Using the Virtual Economy for Teaching Economics

Virtual Economy Home page - Ground Floor.Case Studies - 1st Floor.Economic Policy - 2nd Floor.Library - 3rd Floor.The Model - 4th Floor.

Teachers' Guide - Using the Virtual Economy for Teaching Economics

The Virtual Economy could be used in a variety of ways to support teaching. It could be used simply to encourage research. Students could be asked to research particular topics / issues. For example they could research:

  • neo-classical economic theory
  • the effect of taxation on the incentive to work
  • the work of Keynesian economists
  • the effect of the business cycle on the PSNCR
  • the impact of tax changes on the redistribution of income

The research could take the form of experimentation with the model as well as research in the library and other areas. The areas most likely to be helpful for research will be the 2nd floor - Economic Policy (which has explanations and theories associated with every variable) and the 3rd floor - Library (which has details of all economic theory, the work of famous economists and a full glossary).

The model could also be used as part of work set for students. There are printable worksheets available on the Economic Policy floor. These printable worksheets have a small printer icon Printer icon beside them. Clicking on it will give a version of the worksheet that has lines and spaces for filling in answers. All worksheets expect students to use the model for a part of the time to experiment and see if the theory works in practice. Students are expected to research in other areas of the Virtual Economy for information.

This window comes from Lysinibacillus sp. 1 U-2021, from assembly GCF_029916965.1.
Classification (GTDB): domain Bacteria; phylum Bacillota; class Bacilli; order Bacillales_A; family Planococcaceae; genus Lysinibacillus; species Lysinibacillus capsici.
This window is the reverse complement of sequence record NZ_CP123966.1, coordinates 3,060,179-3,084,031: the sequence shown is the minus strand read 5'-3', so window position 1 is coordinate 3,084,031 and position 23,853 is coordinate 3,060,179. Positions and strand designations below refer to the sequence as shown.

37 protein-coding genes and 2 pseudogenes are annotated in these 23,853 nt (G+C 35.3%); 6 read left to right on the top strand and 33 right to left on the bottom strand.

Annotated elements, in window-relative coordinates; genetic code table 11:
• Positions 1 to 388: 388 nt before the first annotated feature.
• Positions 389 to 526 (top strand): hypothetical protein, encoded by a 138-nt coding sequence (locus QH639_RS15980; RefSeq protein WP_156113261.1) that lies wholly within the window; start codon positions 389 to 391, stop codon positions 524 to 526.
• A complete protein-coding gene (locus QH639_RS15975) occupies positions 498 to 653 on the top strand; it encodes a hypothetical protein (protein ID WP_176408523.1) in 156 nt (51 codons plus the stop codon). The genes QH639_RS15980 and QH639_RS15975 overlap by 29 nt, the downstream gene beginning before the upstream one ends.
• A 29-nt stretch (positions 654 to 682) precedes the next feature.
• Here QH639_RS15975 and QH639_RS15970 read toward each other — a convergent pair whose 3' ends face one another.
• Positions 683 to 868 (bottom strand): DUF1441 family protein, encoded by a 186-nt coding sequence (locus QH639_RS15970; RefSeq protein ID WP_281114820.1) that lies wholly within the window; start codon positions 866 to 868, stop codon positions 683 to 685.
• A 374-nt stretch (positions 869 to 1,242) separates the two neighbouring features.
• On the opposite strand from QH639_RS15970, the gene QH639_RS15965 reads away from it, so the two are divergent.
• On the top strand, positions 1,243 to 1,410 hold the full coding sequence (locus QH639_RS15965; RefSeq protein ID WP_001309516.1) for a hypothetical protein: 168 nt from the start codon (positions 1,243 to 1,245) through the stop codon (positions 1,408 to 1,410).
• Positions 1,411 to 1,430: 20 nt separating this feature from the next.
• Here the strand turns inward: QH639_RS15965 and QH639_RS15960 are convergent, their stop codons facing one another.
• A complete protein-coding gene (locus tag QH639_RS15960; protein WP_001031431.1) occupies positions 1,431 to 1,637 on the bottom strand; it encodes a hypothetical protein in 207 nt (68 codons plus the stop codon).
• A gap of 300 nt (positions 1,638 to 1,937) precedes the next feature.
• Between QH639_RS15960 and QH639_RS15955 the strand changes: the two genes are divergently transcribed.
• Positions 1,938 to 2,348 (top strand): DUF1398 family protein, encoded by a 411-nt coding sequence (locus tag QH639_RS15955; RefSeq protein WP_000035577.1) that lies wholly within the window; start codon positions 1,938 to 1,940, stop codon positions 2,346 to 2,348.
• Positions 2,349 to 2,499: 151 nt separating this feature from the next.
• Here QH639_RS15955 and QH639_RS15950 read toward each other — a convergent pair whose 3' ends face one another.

The materials could be used for self-paced study. Students could gradually work through sections researching relevant theories, doing worksheets and experimenting with different policies on the model.

Teachers and lecturers may want to use the model for classroom experimentation. If there is an Internet connection, then it would be possible to use the model as a basis for discussion with classes. Students could suggest policies and try to predict the outcome of them. The policies can then be tried on the model to see how good their predictions were. Students could do this individually or in groups as well. Different groups could be set different targets, and they could see how easily they can meet them. This also should help to provide a basis for discussion.

We would recommend that initially students are encouraged to use the selected variables input form. This has fewer variables to change and once they have gained confidence with it they can then move on to the more complex input form with all variables. Both of these methods of input use the same model, and so will give the same results.

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